Next, you’ll want to turn the gain dials to the desired level. The higher you set it at, the more distortion you will likely have. Some amps also have a gain switch that you press. Make sure it is on.

Now, turn the volume dial on your guitar as high as you desire. Most guitars have a volume knob for each pickup. This is especially common for Stratocasters.

Finally, make sure your bridge pickup selector is on the furthest notch possible. You may have to experiment with this a little. And now while the master volume is still low, turn on your amp if you turned it off in the beginning.

Now, begin increasing the master volume until you are at a level of sound that you are comfortable in. If you live with other people, I would advise against turning it up too quickly.

You may have to adjust some of these settings depending upon the quality and type of guitar amp that you are using. It also depends on the type of guitar you’re using. Some guitars have some advanced features that go beyond the scope of this guide.

Do I Need Both Overdrive and Distortion?

Depending on what type of music you are creating, it may be necessary to use both overdrive and distortion. But most of the time, you should be able to get away with one or the other. 

For example, if you are into playing metal or hard rock of any kind, then it’s a great idea to have a distortion pedal added to your collection since those types of music tend to have “grittier, crunchier” tones.

If you mostly are into playing blues, country music, jazz, or any of the softer varieties of music, then a basic overdrive pedal will probably be sufficient enough to get the sound you’re looking for.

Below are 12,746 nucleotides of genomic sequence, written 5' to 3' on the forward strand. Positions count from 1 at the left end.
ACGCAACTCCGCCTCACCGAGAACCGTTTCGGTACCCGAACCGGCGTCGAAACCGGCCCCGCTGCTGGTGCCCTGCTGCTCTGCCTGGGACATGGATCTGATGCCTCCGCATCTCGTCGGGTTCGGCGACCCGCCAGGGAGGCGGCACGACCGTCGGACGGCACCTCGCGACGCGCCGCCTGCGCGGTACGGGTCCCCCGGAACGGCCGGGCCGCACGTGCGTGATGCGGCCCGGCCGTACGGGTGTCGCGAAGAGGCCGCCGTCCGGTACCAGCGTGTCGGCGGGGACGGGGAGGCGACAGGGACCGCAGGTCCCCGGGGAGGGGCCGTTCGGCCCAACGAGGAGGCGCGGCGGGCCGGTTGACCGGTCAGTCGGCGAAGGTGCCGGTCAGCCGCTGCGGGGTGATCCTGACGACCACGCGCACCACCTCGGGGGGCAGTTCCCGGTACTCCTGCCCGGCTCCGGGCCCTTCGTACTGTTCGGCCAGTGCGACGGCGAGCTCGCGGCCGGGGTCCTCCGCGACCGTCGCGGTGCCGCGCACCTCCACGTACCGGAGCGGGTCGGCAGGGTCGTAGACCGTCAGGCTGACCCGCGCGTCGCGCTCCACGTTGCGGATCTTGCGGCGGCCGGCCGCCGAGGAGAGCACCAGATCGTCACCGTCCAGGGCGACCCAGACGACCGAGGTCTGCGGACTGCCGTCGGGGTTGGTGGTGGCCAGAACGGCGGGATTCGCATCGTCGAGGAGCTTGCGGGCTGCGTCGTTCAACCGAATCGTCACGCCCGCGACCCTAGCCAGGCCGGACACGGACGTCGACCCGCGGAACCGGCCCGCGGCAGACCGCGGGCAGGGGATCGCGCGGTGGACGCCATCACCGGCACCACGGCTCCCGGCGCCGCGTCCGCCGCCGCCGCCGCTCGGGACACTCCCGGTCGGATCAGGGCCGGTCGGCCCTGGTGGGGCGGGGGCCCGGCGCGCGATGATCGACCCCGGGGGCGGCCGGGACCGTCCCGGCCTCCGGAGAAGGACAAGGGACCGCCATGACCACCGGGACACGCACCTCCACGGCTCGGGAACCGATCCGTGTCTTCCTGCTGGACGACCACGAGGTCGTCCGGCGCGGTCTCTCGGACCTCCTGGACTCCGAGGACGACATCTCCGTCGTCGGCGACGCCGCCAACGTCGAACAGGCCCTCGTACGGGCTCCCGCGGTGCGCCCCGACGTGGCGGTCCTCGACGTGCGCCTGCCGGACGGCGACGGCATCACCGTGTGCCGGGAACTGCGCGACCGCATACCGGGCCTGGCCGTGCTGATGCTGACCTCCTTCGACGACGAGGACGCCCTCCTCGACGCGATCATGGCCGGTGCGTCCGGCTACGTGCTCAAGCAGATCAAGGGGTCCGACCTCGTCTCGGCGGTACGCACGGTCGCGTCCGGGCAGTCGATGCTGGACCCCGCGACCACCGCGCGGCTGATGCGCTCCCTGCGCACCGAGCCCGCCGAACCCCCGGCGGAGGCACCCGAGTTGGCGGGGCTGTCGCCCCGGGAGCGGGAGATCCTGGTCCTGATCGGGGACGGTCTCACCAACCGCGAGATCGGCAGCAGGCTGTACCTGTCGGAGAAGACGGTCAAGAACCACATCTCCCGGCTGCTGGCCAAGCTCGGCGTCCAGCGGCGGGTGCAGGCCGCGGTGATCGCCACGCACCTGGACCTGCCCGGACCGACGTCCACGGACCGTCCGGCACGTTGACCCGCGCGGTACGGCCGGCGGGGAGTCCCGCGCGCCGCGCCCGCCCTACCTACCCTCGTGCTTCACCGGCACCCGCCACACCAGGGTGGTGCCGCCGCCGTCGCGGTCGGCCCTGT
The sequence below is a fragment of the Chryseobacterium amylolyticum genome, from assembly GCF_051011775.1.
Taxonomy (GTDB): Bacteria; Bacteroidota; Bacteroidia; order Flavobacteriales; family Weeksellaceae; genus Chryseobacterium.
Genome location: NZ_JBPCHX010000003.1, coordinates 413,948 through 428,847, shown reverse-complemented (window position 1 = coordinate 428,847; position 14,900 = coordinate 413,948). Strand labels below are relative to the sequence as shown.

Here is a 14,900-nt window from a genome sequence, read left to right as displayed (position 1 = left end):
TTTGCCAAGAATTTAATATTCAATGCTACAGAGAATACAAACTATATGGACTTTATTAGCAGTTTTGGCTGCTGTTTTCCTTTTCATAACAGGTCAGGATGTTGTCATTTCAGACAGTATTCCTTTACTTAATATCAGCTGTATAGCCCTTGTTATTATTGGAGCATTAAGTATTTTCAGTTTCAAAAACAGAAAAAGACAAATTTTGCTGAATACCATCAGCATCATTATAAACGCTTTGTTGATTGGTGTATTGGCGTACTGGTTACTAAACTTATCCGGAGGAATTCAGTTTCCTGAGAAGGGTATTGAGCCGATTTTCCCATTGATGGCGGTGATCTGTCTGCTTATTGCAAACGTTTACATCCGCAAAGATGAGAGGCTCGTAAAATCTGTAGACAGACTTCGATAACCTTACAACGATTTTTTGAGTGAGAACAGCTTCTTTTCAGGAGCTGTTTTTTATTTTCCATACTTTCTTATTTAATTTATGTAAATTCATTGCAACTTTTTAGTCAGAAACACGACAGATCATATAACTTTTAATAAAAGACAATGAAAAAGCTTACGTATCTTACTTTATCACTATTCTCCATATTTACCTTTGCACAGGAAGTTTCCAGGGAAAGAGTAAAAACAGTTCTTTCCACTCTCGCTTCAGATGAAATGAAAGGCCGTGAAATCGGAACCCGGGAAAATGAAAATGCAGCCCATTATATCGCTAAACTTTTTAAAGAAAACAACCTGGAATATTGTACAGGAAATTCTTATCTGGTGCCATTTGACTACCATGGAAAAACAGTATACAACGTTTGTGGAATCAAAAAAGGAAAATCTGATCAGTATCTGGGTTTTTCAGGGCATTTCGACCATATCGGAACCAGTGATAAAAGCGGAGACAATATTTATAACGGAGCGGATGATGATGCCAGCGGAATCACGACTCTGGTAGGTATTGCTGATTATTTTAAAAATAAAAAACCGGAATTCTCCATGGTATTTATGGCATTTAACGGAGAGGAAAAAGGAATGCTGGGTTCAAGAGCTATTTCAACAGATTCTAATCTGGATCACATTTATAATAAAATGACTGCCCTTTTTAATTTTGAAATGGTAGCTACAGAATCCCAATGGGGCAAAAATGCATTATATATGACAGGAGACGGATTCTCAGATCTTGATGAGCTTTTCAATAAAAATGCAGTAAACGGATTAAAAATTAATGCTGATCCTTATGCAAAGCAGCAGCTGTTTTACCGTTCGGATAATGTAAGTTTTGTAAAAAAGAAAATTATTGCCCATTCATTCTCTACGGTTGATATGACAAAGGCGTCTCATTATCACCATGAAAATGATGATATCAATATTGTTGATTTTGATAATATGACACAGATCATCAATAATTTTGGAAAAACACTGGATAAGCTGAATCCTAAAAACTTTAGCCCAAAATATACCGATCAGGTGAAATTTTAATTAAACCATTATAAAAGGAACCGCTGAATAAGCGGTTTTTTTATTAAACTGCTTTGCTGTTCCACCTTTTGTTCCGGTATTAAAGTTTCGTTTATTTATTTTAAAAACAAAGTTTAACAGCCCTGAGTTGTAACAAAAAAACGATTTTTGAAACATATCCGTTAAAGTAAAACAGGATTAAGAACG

My suggestion would be to experiment with both types since each pedal type has its own levels of grittiness. Besides, pedals are just plain fun to mess around with so why not add more to your collection. 

Do You Need a Distortion Pedal With a Tube Amp?

Tube amps have the ultimate advantage when it comes to creating a distorted tone, and because of this, many guitarists find that they really don’t need to add a distortion pedal to their tube amp.

With that being said, guitar pedals of all types will still work great in conjunction with a tube amp. In fact, the infamous Tube Screamer overdrive pedal is primarily made to be used with tube-style amplifiers. 

Using a distortion pedal with a tube amp can also allow you to make some unique crunchy tones and really tweak in a particular style if you’re into experimenting with different distorted sounds. 

Guitarist and lead singer, Billy Corgan, did this for some of the early Smashing Pumpkins albums, in which he used a Stratocaster, a Big Muff pedal, and a Marshall JCM800 tube amp.

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I love playing around with various types of guitar gear so I started this website to share my guitar gear knowledge with the world. Enjoy!